Fire-Rider opens with a group of characters expressing sentiments exactly the opposite of the theme represented by the protagonist’s experience. The first two and a half pages show comrades in arms celebrating their triumph over an enemy city that they have breached, sacked, and burned. Not until this scene is firmly set and action has begun does a suggestion of the protagonist’s troubled heart appear:

[Kaybrel, his fierce young sidekick Fallon, and his cousin Mitch] stood taking in the view, the torched city a roaring, gaudy backdrop to the activity on the plain before it.

“Must do your heart good,” Fal said to Kay.

“You bet,” Kay said.

But his eyes said something else, Fal saw, the expression gray and pensive, far from the unrestrained joy Fallon would have felt had he stood in Kay’s boots. Tired, maybe: the fight was hard-won, and Kay and Fal had put themselves at the front line.

As for Kay, the man of the moment: What was he feeling? The smoky breeze combed his grizzled beard and hair like the hand of a woman who had been working by the kitchen hearth. He thought of Maire and the child. When he looked at the devastation below him, he did not, could not think of bygone sorrow or of the years spread out between past loss and present victory. Instead, he thought of going home.

The narrative touches on this and then moves on. Over the course of the entire novel, Kaybrel’s weariness and nausée develop thematically. But a little at a time.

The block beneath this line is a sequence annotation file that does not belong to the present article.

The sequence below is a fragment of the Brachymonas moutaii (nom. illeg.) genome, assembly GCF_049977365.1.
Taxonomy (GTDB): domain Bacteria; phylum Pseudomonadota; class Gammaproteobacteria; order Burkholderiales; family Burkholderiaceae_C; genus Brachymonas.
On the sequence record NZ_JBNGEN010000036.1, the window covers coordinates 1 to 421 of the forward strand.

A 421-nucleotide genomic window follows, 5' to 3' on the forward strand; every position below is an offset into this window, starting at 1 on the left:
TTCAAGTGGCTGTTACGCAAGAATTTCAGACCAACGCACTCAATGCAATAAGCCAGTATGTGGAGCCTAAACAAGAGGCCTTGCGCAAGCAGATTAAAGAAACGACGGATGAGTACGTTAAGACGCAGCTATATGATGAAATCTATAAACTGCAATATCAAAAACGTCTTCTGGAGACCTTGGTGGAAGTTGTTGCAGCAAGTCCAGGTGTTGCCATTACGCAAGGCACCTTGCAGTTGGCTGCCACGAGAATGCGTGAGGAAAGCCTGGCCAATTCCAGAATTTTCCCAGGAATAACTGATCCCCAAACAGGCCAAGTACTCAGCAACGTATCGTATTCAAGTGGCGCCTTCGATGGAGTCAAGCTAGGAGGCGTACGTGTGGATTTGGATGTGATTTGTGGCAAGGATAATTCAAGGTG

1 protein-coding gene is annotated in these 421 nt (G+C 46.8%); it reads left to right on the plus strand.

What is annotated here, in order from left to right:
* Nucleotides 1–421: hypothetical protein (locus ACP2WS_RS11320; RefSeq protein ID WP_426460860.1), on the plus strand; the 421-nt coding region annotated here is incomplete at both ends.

Theme is something the readers need to discern and interpret on their own. It should never be fed to them.

One tool you can use to help the reader do those things is symbolism: a concrete image that represents something abstract—an idea, a theme, a psychological concern, a cultural current, or the like. Ernest Hemingway infuses his stories with symbolism; I can’t recall a place in any of his stories where he explicitly reveals the theme in so many words. Interestingly, he denied any guilt in this line. But if you and I could deploy imagery the way Hemingway did, we’d all be living on our yachts and punctuating our writing stints with drinking and deep-sea fishing.

One of my authors, who has just begun to explore the finer points of writing fiction, wants to develop two symbols to present a long novel’s main theme. One—the sound of an ethnic musical instrument—was an afterthought. It leaps to the fore as the novel rises toward its climax, but because we’ve never heard of it before, it jars.

I suggested that, on rewrite, he should introduce the musical tradition’s sounds and sights early on, with at least a mention in the first chapter and then recurring appearances as the story grows. A few months later he came forth with a chapter, imbued with magical realism, in which the protagonist encounters the tradition as a young boy. From there the author builds the image into the narrative until it becomes thematically symbolic.